A collaborative workshop can be a powerful thing in the right hands. Designed to encourage creativity and innovation amongst teams and leaders, collaborative workshops are environments that bring together talented people who can exchange the ideas that set a company on the course to success.
Good collaboration isn’t easy to achieve, as you may have experienced when hosting your own workshops. The workshop, and the environment in which it’s hosted, must be designed in a specific way to ensure participants are kept engaged and original thinking fostered.
Luckily, you’re in the right place to discover what an effective collaborative workshop consists of. Explore the fundamentals detailed below, and encourage cohesion without losing individuality.
Hone your space
Preparation is the key to an effective collaborative workshop. Creativity, imagination and innovation may thrive in relaxed and playful environments but your workshop still needs to be hosted in a space that works and in a way that’s engaging to every individual.
Viewing the room in which the workshop will be held and planning ahead is the best approach. If you don’t have the opportunity to see the space ahead of time, arrive early to prepare.
Don’t be restricted by how the room looks initially, move the furniture around and play with layouts until you find something that really works. The right room setup can really make a difference, but remember: often a simpler seating arrangement is better.
Forgoing the tables and opting for a chair only layout is what we recommend. Arranging chairs in a circle, or horseshoe layout, provides an effective way to establish a focal point as well as approach and engage with each individual team member. Each seating style has its pros and cons so weigh them up to see which works better for you.
The devil is in the detail when honing a space that makes collaboration and creativity second nature as this research documents:
“We find that details get noticed by the participants, so having creatively designed placeholders, good quality refreshments, a tidy and bright room, etc. make for a positive experience. The participants usually appreciate this and will, in turn, give more energy to taking part in the activities.”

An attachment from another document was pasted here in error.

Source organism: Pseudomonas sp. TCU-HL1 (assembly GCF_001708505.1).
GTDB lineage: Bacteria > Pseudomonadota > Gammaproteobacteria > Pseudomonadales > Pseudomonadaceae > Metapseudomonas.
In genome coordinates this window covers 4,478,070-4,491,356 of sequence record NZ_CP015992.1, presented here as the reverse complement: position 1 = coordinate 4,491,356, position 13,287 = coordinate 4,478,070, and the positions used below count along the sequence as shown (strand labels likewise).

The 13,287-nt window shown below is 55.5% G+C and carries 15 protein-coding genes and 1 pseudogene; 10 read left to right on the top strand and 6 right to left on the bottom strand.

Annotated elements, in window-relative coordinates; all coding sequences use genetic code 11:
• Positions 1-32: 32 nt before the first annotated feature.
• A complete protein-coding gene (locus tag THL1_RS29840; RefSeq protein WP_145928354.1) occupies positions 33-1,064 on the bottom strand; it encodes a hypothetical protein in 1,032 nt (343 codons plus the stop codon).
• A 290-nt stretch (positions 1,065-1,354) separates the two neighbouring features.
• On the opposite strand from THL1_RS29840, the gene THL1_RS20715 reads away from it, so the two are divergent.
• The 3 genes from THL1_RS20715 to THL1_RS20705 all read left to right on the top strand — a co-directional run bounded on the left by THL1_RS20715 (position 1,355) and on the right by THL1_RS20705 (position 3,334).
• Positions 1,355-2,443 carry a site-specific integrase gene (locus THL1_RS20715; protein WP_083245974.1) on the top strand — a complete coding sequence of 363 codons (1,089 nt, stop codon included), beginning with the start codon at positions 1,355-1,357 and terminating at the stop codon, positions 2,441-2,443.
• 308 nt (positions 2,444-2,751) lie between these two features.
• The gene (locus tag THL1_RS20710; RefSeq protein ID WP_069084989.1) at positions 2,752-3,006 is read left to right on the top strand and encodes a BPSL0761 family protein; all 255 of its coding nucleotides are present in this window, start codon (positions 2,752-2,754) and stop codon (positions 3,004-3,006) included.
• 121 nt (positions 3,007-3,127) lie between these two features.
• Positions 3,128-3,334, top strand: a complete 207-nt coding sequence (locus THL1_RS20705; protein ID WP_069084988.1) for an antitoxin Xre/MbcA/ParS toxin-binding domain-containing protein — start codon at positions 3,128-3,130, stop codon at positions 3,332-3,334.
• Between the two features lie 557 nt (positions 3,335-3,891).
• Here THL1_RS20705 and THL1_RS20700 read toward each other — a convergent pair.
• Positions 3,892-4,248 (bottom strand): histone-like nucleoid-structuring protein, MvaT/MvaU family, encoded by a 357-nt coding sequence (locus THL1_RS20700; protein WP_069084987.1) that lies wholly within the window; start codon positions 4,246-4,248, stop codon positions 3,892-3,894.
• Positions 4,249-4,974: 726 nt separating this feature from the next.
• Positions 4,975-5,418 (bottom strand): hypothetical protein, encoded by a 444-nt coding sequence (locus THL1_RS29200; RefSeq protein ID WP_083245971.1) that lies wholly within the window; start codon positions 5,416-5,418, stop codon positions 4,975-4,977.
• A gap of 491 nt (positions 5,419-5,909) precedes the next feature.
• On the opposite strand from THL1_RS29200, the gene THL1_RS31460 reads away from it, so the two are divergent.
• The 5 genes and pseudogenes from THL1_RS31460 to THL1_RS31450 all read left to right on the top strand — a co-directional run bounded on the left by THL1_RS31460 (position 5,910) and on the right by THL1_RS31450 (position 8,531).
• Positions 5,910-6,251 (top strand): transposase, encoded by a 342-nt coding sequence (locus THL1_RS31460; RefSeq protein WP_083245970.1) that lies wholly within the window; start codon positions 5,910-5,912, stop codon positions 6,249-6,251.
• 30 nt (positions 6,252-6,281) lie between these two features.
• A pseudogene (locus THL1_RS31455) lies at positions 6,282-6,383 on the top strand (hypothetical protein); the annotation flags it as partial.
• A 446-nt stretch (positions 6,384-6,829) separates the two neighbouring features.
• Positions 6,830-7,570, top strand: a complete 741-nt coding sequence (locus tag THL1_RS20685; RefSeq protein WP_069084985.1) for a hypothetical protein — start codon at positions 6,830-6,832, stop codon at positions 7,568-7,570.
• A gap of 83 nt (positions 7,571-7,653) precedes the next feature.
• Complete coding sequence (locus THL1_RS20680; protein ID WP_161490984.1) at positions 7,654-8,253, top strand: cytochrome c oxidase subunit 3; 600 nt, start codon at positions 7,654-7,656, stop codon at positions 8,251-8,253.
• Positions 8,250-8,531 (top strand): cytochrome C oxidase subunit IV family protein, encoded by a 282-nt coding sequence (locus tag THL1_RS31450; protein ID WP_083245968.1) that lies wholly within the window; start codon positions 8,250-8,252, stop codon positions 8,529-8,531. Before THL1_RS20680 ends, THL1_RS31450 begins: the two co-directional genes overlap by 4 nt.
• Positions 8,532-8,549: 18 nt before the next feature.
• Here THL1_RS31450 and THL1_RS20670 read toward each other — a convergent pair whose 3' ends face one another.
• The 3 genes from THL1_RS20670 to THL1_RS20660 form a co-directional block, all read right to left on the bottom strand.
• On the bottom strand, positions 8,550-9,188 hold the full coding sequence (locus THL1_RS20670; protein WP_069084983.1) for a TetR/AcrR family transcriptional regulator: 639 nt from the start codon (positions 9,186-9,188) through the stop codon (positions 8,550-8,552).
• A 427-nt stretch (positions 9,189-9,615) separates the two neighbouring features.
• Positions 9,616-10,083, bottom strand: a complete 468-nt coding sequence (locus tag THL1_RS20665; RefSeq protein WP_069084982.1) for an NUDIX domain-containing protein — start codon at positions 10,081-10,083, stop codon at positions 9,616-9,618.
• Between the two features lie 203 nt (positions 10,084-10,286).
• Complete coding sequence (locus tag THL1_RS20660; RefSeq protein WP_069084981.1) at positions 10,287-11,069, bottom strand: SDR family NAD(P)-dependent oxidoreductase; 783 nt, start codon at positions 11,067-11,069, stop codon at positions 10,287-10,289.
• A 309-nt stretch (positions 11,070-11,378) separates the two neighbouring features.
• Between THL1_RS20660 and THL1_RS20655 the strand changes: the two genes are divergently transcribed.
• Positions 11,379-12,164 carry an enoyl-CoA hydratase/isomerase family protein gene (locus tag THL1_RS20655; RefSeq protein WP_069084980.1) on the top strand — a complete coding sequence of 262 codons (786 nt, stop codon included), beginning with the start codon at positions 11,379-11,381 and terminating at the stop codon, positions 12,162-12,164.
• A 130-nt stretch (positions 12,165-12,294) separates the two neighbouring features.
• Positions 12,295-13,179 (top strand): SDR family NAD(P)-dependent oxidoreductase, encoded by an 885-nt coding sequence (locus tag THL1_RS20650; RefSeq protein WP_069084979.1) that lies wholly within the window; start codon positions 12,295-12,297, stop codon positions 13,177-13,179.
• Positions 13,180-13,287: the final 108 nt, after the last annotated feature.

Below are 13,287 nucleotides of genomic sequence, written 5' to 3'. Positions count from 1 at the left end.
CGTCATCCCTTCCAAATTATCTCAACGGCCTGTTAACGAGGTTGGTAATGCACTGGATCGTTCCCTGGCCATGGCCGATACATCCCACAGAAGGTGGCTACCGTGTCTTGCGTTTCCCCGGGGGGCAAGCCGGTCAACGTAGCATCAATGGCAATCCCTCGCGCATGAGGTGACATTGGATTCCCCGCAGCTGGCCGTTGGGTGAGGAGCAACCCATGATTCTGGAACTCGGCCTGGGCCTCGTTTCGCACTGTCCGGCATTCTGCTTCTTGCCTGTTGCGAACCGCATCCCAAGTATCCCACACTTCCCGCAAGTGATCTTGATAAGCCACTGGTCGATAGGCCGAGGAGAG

Be an active host
Active hosting increases engagement levels before a workshop even commences. An active host’s duties begin as soon as the initial meet and greet gets underway. Instead of hanging by the wayside, an active host mingles with participants, meeting and chatting as they go.
Active hosts are generally more engaging than hosts who utilise other styles. By greeting participants as a person (not a workshop facilitator) first, you can build a great rapport which will leave participants comfortable and confident about having the open conversations that help build an effective team.
Set the scene
Being an active host will provide the welcome participants need to successfully cooperate and collaborate for the remainder of the workshop. Encouraging the CEO, leader or sponsor of the workshop to say a few words about the objective of the workshop is another step to introducing participants.
With this welcome you can then open the workshop, introducing participants to the space, materials, and general ambience that they will be working in throughout its duration.
This may be the first opening of the workshop but it certainly won’t be the last. Openings happen throughout to ensure various milestones are marked throughout the course of the day.
The close of your collaborative workshop should be just as momentous as the initial opening. Finishing on time is the key to delivering a successful closing. After all, the closing will be the first thing that’s abandoned if you run out of time.
The closing is there to make the transition from the workshop to the regular world of work more fluid. It gives participants time to reflect on the events of the day, gather their thoughts and focus on the future.